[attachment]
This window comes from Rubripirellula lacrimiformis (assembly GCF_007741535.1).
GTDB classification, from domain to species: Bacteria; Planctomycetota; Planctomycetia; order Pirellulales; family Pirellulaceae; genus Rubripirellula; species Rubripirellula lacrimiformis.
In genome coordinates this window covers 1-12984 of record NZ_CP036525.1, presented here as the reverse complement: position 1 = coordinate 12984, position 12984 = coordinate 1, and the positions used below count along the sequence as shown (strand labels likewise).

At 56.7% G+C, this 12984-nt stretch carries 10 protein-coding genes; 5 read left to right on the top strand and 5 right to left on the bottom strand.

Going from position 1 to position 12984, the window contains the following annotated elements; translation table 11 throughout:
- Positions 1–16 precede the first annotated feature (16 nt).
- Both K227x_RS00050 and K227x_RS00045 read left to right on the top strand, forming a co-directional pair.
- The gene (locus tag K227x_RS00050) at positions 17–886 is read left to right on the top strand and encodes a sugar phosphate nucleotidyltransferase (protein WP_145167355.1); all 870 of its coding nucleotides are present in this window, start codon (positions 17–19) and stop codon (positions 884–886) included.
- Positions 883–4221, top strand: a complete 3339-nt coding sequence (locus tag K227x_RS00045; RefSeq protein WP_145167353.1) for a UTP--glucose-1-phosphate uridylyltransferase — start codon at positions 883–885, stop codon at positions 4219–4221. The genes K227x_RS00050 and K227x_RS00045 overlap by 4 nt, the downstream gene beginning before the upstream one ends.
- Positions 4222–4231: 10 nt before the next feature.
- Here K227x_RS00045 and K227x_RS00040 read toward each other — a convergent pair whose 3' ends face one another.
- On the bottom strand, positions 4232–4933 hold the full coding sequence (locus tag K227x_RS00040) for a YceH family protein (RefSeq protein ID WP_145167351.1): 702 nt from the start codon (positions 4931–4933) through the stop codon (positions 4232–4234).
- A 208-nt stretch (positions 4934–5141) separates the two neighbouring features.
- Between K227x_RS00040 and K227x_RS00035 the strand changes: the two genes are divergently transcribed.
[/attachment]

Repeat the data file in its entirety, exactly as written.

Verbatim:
This window comes from Rubripirellula lacrimiformis (assembly GCF_007741535.1).
GTDB classification, from domain to species: Bacteria; Planctomycetota; Planctomycetia; order Pirellulales; family Pirellulaceae; genus Rubripirellula; species Rubripirellula lacrimiformis.
In genome coordinates this window covers 1-12984 of record NZ_CP036525.1, presented here as the reverse complement: position 1 = coordinate 12984, position 12984 = coordinate 1, and the positions used below count along the sequence as shown (strand labels likewise).

At 56.7% G+C, this 12984-nt stretch carries 10 protein-coding genes; 5 read left to right on the top strand and 5 right to left on the bottom strand.

Going from position 1 to position 12984, the window contains the following annotated elements; translation table 11 throughout:
- Positions 1–16 precede the first annotated feature (16 nt).
- Both K227x_RS00050 and K227x_RS00045 read left to right on the top strand, forming a co-directional pair.
- The gene (locus tag K227x_RS00050) at positions 17–886 is read left to right on the top strand and encodes a sugar phosphate nucleotidyltransferase (protein WP_145167355.1); all 870 of its coding nucleotides are present in this window, start codon (positions 17–19) and stop codon (positions 884–886) included.
- Positions 883–4221, top strand: a complete 3339-nt coding sequence (locus tag K227x_RS00045; RefSeq protein WP_145167353.1) for a UTP--glucose-1-phosphate uridylyltransferase — start codon at positions 883–885, stop codon at positions 4219–4221. The genes K227x_RS00050 and K227x_RS00045 overlap by 4 nt, the downstream gene beginning before the upstream one ends.
- Positions 4222–4231: 10 nt before the next feature.
- Here K227x_RS00045 and K227x_RS00040 read toward each other — a convergent pair whose 3' ends face one another.
- On the bottom strand, positions 4232–4933 hold the full coding sequence (locus tag K227x_RS00040) for a YceH family protein (RefSeq protein ID WP_145167351.1): 702 nt from the start codon (positions 4931–4933) through the stop codon (positions 4232–4234).
- A 208-nt stretch (positions 4934–5141) separates the two neighbouring features.
- Between K227x_RS00040 and K227x_RS00035 the strand changes: the two genes are divergently transcribed.